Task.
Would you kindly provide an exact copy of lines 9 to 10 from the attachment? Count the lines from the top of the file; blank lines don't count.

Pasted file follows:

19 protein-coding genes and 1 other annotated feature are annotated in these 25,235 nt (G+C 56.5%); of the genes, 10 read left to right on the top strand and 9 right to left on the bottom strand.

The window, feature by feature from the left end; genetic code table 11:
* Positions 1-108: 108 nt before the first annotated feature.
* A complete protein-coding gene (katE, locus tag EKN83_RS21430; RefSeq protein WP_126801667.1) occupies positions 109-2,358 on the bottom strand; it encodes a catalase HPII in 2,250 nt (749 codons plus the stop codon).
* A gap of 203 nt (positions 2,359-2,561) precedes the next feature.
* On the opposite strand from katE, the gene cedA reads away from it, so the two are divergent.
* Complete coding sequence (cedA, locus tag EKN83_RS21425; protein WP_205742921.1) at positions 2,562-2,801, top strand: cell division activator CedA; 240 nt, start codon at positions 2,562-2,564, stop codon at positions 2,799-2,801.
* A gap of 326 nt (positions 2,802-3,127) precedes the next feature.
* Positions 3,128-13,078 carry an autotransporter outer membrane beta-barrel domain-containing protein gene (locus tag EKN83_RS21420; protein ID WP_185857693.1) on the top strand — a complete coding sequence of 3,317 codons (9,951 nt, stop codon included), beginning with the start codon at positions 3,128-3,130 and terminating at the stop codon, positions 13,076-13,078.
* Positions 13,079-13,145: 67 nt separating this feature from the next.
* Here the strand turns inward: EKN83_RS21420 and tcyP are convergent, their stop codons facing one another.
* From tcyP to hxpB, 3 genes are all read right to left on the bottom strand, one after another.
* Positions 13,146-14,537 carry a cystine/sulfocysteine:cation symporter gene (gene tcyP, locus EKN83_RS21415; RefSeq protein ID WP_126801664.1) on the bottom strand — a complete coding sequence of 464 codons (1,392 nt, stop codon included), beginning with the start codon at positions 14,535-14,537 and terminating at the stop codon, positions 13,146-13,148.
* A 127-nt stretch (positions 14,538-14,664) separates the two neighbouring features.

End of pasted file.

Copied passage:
* Positions 3,128-13,078 carry an autotransporter outer membrane beta-barrel domain-containing protein gene (locus tag EKN83_RS21420; protein ID WP_185857693.1) on the top strand — a complete coding sequence of 3,317 codons (9,951 nt, stop codon included), beginning with the start codon at positions 3,128-3,130 and terminating at the stop codon, positions 13,076-13,078.
* Positions 13,079-13,145: 67 nt separating this feature from the next.